Research published in Aerospace Medicine and Human Performance suggests that U.S. Army aircrew regularly use caffeine to cope with the demands of the job, amidst a lack of knowledge of positive dietary habits.
Caffeine is widely consumed across America, mostly in the form of cups of coffee but with energy drinks becoming increasingly fashionable. Study authors Asma S. Bukhari and team wanted to investigate the use of caffeine products among U.S. Army flight crew members, where circumstances of the job include reduced sleep and a high mental workload.
Bukhari and team surveyed 188 aviation crew members from the Combat Aviation Brigade at Fort Campbell, Kentucky. To obtain more detailed answers, a focus group session was also conducted among a smaller sample of 47 aircrew members. Most (94%) of participants served in combat units.
The survey results revealed a lack of sleep among the flight crew. On average, subjects reported getting 6.15 hours of sleep per night when deployed, although they reported needing 7.22 hours a night to feel well-rested. The authors note that the 6.15 hour average is much less than the recommended 8 hours for “optimal cognitive performance.” When participants were asked how many times they felt so tired that they fell asleep while flying, the average answer was 1.95 times.
Most (65%) of the aircrew members said they use some type of caffeine product daily, with energy drinks accounting for 30% of this caffeine intake. Around 55% of the sample drank energy drinks or energy shots at least weekly.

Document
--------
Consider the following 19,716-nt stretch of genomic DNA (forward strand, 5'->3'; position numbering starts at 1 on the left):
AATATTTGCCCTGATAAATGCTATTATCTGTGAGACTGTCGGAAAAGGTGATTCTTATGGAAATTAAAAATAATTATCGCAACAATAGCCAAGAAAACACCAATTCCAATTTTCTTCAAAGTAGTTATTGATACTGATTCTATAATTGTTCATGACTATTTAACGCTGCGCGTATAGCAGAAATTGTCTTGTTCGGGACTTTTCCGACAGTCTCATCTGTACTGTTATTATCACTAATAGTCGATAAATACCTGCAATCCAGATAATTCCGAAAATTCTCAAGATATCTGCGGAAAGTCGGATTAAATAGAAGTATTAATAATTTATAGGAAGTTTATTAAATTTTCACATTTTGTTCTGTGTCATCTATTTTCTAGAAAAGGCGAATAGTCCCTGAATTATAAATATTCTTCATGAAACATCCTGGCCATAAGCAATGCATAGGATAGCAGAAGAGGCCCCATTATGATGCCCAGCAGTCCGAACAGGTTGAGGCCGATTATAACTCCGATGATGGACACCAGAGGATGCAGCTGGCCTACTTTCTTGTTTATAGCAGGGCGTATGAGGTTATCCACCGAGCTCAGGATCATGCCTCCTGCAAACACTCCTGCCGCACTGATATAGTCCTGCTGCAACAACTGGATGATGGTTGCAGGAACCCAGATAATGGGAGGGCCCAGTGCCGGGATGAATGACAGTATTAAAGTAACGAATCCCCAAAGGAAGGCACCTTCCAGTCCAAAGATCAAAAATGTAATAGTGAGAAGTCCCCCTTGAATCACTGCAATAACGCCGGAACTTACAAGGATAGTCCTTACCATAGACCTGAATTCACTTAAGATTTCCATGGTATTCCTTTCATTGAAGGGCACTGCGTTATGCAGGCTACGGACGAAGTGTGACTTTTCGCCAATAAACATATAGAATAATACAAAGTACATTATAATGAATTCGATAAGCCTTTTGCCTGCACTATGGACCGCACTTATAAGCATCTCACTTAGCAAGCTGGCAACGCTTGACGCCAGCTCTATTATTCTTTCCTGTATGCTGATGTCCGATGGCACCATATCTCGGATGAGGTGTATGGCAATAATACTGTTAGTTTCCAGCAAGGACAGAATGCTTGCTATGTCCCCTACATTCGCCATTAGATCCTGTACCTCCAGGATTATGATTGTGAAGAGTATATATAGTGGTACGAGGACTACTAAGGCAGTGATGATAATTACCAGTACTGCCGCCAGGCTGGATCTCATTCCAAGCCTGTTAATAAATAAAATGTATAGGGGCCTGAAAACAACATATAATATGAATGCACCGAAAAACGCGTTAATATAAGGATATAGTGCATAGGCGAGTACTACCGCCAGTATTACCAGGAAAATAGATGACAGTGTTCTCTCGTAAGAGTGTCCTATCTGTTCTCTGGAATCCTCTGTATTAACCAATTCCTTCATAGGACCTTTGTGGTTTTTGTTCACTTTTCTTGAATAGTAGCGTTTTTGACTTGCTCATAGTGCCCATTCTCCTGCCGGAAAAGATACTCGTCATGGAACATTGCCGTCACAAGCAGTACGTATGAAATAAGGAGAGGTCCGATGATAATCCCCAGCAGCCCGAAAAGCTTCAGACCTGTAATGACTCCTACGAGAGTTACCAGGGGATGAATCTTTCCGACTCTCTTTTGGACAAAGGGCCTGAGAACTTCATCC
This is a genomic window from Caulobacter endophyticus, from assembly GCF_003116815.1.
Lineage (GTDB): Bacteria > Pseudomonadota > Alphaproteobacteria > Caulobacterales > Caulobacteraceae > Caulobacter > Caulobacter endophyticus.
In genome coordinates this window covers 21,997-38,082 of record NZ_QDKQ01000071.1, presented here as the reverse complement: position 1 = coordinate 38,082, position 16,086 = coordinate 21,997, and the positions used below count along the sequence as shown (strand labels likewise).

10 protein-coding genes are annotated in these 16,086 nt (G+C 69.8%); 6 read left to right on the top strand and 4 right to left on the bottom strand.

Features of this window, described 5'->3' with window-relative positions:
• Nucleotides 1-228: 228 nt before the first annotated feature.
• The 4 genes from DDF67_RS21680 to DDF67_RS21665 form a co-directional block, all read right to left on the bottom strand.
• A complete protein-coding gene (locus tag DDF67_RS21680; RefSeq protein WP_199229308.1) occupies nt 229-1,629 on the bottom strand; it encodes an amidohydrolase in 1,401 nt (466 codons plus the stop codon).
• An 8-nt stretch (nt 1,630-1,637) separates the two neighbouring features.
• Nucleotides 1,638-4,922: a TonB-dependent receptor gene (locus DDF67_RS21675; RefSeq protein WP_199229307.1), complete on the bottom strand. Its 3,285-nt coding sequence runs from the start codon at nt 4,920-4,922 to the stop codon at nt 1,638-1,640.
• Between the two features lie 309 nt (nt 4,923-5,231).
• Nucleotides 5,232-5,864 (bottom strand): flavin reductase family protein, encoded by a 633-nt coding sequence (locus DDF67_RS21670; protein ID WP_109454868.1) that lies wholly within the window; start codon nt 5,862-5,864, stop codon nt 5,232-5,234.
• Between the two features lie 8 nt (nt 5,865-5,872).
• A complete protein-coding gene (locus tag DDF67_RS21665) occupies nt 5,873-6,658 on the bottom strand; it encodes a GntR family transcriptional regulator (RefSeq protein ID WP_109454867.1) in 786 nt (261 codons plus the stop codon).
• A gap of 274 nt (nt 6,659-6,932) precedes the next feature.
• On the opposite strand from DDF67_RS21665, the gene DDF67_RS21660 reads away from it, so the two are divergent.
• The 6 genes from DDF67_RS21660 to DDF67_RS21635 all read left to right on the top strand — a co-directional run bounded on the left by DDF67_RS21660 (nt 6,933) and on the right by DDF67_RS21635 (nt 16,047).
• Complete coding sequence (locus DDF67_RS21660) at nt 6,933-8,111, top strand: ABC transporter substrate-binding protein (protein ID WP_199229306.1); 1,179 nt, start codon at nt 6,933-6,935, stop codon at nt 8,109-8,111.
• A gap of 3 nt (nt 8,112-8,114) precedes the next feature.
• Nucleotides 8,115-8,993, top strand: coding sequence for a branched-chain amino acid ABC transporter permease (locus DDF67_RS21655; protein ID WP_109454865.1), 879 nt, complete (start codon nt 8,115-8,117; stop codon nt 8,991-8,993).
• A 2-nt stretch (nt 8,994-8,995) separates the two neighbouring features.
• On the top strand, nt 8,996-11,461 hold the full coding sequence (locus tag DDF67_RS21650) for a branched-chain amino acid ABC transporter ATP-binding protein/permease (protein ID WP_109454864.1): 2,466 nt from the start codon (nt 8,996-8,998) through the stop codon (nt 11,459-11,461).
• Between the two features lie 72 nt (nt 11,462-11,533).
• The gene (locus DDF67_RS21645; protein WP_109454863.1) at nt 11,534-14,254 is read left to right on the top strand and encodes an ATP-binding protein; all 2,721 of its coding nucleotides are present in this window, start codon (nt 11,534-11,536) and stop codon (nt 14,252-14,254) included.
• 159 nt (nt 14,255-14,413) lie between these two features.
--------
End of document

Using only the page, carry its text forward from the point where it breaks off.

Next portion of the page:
The focus group revealed insights into crew members’ day to day work lives. Common themes were unpredictable schedules that disrupted their sleeping habits, long work days, high degrees of responsibility for team member’s safety, and heightened stress.
Discussion concerning the use of energy drinks suggested it to be widely accepted among the military aviation community, despite uncertainty that such use was approved for by the Army. As the authors report, the focus group appeared to feel it was okay to use energy drinks as long as they were not abused, and that subjects “generally felt the benefit of commercial energy drinks outweighed the risks, especially when deployed.”
The focus group did voice a lack of knowledge concerning positive dietary habits and worry about the possibility of becoming addicted to energy drinks and experiencing withdrawal without them. “Flight crewmembers,” the authors say, “were concerned about exhaustion and ‘crashing’ after energy drink and caffeine use. They felt that even if personnel used energy drinks outside of the 12-h window prior to flight, they still might suffer from disrupted or insufficient pre-mission sleep as a result.”
As the researchers report, the main reason given for using energy drinks was for performance enhancement, suggesting aviation personnel were “using caffeine to cope, at least in part, with the adverse effects of sleep restriction, shift work, and highly variable work/rest schedules.”
Bukhari and team say that 60% of the focus group reported not having asked for approval from a flight surgeon before consuming energy drinks, which the researchers suggest may have to do with uncertainty regarding whether such caffeine products are permitted. The researchers conclude that aviation personnel would benefit from education on Army policies regarding the use of supplements as well as information regarding positive dietary choices.
The study, “Caffeine, Energy Beverage Consumption, Fitness, and Sleep in U.S. Army Aviation Personnel”, was authored by Asma S. Bukhari, John A. Caldwell, Adam J. DiChiara, Ellen P. Merrill, Alan O. Wright, Renee E. Cole, Adrienne Hatch-McChesney, Susan M. McGraw, and Harris R. Lieberman.